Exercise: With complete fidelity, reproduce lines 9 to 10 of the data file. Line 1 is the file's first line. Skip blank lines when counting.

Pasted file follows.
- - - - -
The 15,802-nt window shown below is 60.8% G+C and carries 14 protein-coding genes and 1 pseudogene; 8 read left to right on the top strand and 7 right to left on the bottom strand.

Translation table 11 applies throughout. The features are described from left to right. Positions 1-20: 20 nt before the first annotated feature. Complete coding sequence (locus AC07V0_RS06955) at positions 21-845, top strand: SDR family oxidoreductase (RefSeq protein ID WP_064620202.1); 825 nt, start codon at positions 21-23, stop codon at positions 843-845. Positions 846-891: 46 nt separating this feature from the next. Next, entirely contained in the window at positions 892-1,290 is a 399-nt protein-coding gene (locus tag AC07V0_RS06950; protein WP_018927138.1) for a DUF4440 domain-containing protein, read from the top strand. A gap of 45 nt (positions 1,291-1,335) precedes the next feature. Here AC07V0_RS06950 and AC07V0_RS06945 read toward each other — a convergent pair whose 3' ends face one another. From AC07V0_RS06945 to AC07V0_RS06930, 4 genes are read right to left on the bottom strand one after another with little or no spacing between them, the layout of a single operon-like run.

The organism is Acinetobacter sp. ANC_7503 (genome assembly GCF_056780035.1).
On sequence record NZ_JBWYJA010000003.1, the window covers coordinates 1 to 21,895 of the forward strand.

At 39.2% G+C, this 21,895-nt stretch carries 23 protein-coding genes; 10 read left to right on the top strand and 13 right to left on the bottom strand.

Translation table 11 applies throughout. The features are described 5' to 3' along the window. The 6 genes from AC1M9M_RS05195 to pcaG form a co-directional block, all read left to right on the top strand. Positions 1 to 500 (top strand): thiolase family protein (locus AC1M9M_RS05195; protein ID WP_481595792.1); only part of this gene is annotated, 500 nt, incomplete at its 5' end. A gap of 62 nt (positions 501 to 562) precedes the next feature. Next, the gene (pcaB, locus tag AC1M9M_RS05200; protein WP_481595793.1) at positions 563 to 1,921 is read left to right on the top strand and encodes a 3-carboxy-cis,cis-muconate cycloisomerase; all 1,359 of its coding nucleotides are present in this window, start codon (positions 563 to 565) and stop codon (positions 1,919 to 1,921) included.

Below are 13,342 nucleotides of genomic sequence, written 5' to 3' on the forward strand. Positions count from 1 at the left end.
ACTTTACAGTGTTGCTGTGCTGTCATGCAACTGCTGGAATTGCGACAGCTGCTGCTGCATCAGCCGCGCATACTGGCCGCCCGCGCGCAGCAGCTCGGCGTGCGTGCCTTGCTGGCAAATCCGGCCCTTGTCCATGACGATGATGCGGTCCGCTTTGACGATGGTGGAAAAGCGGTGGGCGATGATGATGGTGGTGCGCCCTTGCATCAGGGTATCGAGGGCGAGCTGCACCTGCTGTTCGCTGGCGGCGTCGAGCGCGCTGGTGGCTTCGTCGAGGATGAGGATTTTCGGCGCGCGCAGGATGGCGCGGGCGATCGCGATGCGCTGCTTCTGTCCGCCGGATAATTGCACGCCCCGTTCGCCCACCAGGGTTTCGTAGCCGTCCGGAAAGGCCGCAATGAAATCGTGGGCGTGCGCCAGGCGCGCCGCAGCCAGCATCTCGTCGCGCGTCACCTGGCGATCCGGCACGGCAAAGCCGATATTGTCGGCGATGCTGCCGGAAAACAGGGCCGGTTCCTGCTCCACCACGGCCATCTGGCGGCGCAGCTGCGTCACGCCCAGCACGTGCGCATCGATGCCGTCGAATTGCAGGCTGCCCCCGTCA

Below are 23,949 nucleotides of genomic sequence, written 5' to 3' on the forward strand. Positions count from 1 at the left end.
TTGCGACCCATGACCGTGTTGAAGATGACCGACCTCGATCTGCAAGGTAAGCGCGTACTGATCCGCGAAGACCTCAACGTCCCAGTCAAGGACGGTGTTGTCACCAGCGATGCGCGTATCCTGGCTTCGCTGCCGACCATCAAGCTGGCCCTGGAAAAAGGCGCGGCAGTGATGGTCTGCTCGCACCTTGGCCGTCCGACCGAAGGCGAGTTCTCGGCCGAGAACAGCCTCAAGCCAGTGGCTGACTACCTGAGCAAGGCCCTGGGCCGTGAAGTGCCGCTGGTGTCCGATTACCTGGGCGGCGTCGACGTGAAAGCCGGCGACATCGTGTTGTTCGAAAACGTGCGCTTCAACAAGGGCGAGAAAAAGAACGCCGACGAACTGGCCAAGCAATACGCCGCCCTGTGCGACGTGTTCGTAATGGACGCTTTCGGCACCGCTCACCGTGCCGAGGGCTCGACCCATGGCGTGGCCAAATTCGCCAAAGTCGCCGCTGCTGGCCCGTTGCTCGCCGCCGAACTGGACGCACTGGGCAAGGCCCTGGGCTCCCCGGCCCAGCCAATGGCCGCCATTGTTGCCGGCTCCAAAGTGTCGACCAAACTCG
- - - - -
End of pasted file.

Below are 23,949 nucleotides of genomic sequence, written 5' to 3' on the forward strand. Positions count from 1 at the left end.
TTGCGACCCATGACCGTGTTGAAGATGACCGACCTCGATCTGCAAGGTAAGCGCGTACTGATCCGCGAAGACCTCAACGTCCCAGTCAAGGACGGTGTTGTCACCAGCGATGCGCGTATCCTGGCTTCGCTGCCGACCATCAAGCTGGCCCTGGAAAAAGGCGCGGCAGTGATGGTCTGCTCGCACCTTGGCCGTCCGACCGAAGGCGAGTTCTCGGCCGAGAACAGCCTCAAGCCAGTGGCTGACTACCTGAGCAAGGCCCTGGGCCGTGAAGTGCCGCTGGTGTCCGATTACCTGGGCGGCGTCGACGTGAAAGCCGGCGACATCGTGTTGTTCGAAAACGTGCGCTTCAACAAGGGCGAGAAAAAGAACGCCGACGAACTGGCCAAGCAATACGCCGCCCTGTGCGACGTGTTCGTAATGGACGCTTTCGGCACCGCTCACCGTGCCGAGGGCTCGACCCATGGCGTGGCCAAATTCGCCAAAGTCGCCGCTGCTGGCCCGTTGCTCGCCGCCGAACTGGACGCACTGGGCAAGGCCCTGGGCTCCCCGGCCCAGCCAATGGCCGCCATTGTTGCCGGCTCCAAAGTGTCGACCAAACTCG